3. Over six feet wide and less than four days to paint... and you think that seems slow?

  4. Thinking of the troubles I have with mixing the right colour even when I'm working from life makes it so insane that you just start somewhere with a colour, and it's completely right. I can only hope that is something that comes from years of experience, and not some kind of magical gift only bestowed upon the worthy... I think I will stick to doing colour studies for the time being...

  5. Phew....I think I'm going to sit down now and let the awesomeness sink in.

  6. That's odd....I didn't think about where I started on parts of this, Mjade!

    Thanks for pointing that out. But I know why. There's no formula here. I start with the main point that makes sense. I wanted to paint the extreme darkest dark in the beginning so I could calibrate how to mix the values for the subtle colors against the insane bright fireball values.

    On the left side, I had to establish how light the background colors would be so that I could figure out the right values of the foreground figures running.

    That probably sounds complicated. It's not. Most times, it's just how I see it in me wee head, and I have to start with something that establishes the value range. So most times I start with what I know for certain.

    Which leads me to David's comment. Just ask me what I think about talent sometime, D. You'd get an earful. It does come from experience and focused practice...all of your life. It is not some kind of gift, and it is not some kind of magical gene responding to stimuli, or some DNA coding.

    Whatever little 'talent' spark we believe is inherent in certain children is basically drained of energy by the time we reach adolescence. Whatever happens to continue that 'gift' is entirely up to that person. This is based on some very hard evidence which is coming into the light of day (thankfully) by study after study by neurologists.

    There is no guarantee that the talented child will continue to innovate creatively into adulthood. In fact, most children stall out and put their 'gifts' to rest.

    There is much to be said for the determined mind that is attracted to skill and training. I continue my training every dang day. Every time my pencil hits the paper, or my brush hits the canvas.

    There is a ton of research out there on this very stuff. We all want to believe in the magic. I do not. And neither does a whole slew of scientists working on this. Magic comes from practicing so much you are just. that. good.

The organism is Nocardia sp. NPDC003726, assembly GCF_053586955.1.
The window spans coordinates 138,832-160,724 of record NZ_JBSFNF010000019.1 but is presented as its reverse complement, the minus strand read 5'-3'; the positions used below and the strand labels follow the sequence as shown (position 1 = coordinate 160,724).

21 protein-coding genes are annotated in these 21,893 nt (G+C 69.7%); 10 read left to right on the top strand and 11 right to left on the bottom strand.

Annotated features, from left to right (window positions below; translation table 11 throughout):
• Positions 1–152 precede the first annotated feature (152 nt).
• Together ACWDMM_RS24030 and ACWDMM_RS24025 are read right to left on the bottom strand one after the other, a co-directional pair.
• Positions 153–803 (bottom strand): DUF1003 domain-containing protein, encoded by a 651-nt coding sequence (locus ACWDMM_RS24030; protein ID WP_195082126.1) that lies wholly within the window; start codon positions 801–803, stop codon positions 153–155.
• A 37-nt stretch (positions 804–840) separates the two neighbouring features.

I may write a post on this subject sometime soon. A LOT of artists are counting on the idea that they are gifted, touched, enlightened. When in fact they are just trained, and would rather have you believe they are something so very special. There's a lot of ego involved.

    Don't fall for it.

  7. Greg,

    Excellent post as usual and happy to see you on the cover of Spectrum every day when I pick it up to browse. In regards to your comment thank you for bringing the concept of talent into light again. Whenever I hear someone say that someone I admire is talented I feel like it is a dismissal of many years of training and practice. I couldn't agree with you more on this point.

  8. Not much of an artist myself, but fan of the series I have to say: This picture is very near perfect with regard to the book(s). It has the dynamic of fierce battle and the gruesome onslaught of the Asha'man in it. Very good work, thank you.

    I wonder where the Aiel on the "good side" are, though.

  9. As both an artist and as a fan of the series, I am amazed to see all of the work that went into this piece...wonderfully rendered, and I like the wrap-around concept which is being used already for the hardcover issues. I wonder though when you say the finished piece was 6' long....typically how large is a standard dust jacket piece? I had no idea that these were done on such a large scale!

  10. To the blog owner,
    It would be nice if you could use your graphic knowledge and change the contrast between the background and the text so that the content is easier to read of these blogs.

  11. Raphael...I've not read the series. I read a bunch about the Aiel and was intrigued. I got the impression they were all "good," just at different times? my studio days, we used to do everything twice-up of what it would be as print size. Sometimes that just seemed too large to me. But when I started more painterly work, I found that the larger size was quite freeing. Then again, sometimes I'll work closer to the print size so that the brushwork stands out even more. It's really based on how you want the finished printed piece to look.